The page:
Major drug trafficking bust in Sarasota

Sarasota, Florida - It's taken two years for local and federal law enforcement agencies to shut down a major drug trafficking operation in north Sarasota County. But some people living in the area say getting drug dealers off the street is only part of the solution.

"This is where I've grown up," says Rahim Sloan. The 36-year-old and his father go back seven generations of living in Sarasota.

"This is a thriving community," says Rahim. The young father moved away for a few years and recently returned and says he's found less drugs and less crime. "As for suspicious individuals, I don't see them as often as I would have five or six years ago. It does seem like it's getting better."

Sarasota Police say that's because many of those drug dealers are behind bars today.

"These individuals are responsible for bringing large amounts on a weekly basis," says Lt. Pat Ledwith with the Sarasota Police Department.

During a press conference Friday, SPD -- along with the DEA, ATF and the Manatee Sheriff's Office -- announced the results of "Operation Sarasota Cartel II." The two-year-long investigation ended with police shutting down a major drug trafficking operation: 33 arrests of high-level drug dealers, the seizure of 14 kilos of cocaine with the street value of more than half a million, plus five vehicles and $145,000 in cash.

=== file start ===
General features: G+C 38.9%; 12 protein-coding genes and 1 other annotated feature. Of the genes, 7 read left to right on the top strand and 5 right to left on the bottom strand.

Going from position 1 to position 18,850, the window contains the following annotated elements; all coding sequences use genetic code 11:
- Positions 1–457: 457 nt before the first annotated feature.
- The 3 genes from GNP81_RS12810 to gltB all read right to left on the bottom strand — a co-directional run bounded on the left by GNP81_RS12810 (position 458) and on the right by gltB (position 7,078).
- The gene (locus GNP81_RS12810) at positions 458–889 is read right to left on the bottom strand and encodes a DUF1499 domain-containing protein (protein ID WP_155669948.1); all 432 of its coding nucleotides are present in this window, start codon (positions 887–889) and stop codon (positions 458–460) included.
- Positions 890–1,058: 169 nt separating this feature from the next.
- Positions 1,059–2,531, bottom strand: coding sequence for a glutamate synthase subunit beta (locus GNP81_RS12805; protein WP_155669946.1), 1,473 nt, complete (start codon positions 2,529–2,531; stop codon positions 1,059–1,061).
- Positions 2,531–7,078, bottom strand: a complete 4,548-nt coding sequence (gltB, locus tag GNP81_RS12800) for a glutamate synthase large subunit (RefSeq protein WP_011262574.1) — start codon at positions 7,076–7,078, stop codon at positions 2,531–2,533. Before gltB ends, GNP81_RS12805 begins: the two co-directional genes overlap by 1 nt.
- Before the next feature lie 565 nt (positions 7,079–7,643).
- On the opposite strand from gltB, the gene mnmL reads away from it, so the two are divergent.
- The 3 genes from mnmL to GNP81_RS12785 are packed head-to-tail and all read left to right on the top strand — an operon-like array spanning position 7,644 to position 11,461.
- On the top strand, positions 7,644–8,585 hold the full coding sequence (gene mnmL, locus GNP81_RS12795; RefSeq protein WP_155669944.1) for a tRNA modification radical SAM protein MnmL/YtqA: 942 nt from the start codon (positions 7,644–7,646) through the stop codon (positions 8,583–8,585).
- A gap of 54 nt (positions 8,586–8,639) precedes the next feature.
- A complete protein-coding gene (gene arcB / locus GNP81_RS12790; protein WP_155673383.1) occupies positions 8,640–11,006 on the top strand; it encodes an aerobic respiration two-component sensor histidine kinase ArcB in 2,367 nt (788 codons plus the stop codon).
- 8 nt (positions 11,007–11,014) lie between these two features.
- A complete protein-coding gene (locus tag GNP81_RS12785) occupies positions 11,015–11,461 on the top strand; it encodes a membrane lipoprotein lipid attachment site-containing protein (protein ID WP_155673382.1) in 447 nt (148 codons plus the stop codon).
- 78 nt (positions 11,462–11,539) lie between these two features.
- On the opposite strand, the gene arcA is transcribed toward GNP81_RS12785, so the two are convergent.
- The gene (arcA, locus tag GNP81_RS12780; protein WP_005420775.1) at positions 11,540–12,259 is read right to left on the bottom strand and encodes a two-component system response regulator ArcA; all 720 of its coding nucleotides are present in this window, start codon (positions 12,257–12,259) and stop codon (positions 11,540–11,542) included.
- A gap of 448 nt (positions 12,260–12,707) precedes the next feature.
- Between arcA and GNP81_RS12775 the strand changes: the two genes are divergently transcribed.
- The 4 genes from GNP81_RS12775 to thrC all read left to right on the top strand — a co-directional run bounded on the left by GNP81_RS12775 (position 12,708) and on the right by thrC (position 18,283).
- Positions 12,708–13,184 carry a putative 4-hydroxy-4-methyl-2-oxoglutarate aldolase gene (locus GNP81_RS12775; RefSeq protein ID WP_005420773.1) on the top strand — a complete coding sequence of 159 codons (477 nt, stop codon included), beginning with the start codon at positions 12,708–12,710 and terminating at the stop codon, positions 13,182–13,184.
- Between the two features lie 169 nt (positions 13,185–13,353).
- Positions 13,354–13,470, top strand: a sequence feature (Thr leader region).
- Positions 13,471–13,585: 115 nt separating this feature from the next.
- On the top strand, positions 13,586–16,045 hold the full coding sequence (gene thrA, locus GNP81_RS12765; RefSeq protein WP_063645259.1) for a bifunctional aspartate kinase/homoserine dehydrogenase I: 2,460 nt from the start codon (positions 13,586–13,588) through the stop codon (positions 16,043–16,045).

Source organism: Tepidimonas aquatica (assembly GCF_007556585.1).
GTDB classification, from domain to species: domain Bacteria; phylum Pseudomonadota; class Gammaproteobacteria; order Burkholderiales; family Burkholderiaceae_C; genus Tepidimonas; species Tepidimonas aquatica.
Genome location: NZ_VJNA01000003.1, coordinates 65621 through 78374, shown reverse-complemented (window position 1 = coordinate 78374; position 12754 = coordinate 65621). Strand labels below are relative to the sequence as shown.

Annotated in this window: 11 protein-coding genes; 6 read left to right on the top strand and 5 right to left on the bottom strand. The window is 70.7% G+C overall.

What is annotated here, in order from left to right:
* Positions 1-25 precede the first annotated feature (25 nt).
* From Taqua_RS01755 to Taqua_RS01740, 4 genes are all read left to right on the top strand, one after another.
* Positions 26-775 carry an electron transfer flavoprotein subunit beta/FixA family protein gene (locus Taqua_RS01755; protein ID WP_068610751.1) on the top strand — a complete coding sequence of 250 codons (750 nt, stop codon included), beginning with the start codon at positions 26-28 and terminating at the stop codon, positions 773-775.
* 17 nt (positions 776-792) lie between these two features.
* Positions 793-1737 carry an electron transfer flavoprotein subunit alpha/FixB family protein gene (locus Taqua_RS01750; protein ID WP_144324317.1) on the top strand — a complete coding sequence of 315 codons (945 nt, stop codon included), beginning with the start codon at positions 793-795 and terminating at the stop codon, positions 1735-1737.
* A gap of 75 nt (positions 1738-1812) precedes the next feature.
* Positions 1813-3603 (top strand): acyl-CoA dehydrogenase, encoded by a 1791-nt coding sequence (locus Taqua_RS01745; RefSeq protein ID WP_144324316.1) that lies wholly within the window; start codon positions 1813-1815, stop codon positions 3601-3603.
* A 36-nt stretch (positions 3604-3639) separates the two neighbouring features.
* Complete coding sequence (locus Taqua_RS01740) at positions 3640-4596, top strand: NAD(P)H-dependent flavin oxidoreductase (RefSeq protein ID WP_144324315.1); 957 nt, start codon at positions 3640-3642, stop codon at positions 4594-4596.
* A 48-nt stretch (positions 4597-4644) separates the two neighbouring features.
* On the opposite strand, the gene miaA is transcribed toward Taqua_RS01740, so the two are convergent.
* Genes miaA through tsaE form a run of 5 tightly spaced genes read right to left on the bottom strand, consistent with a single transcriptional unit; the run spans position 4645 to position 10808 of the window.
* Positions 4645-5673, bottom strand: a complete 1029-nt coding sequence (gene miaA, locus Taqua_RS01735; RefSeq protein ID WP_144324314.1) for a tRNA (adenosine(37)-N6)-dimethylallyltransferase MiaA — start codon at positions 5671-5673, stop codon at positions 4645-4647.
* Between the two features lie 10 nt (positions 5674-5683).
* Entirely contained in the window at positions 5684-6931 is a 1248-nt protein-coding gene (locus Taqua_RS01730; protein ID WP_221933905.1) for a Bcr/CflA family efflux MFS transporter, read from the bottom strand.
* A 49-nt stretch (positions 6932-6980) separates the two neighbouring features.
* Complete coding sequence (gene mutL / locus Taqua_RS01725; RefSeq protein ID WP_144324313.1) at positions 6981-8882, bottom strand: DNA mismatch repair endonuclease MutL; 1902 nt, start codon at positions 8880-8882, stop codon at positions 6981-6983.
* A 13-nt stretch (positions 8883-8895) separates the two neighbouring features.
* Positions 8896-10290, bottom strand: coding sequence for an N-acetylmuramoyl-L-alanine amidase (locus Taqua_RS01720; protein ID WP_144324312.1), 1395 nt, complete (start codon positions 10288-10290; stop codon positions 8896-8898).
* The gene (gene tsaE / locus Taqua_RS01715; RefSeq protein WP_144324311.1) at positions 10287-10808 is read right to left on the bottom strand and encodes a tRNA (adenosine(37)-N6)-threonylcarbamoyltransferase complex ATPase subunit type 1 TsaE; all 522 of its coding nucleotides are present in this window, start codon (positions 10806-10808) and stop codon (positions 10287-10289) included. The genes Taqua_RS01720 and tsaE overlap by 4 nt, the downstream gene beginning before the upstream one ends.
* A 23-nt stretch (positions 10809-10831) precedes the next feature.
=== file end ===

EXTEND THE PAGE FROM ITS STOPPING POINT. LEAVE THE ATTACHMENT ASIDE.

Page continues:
"Most of these guys will see prison for a long, long time," says Ledwith.

Police say they will keep the pressure on running operations to disrupt the drug dealers business.

Rahim says local governments need to do more to help local businesses. He says, "Entice larger businesses back into the community. We still need help with that, the red tape involved as far as licensing"

Rahim and his father own three properties in Newtown and hope to buy two more by the end of the year. He says it's their way of helping keep drug dealers out and crime down.

Rahim says, "By helping business owners further clean this up, not only for part of the black community coming in, but for everybody to come in and enjoy themselves, have a good time, spend money and do some business. That's our goal, to bring life back into this area."


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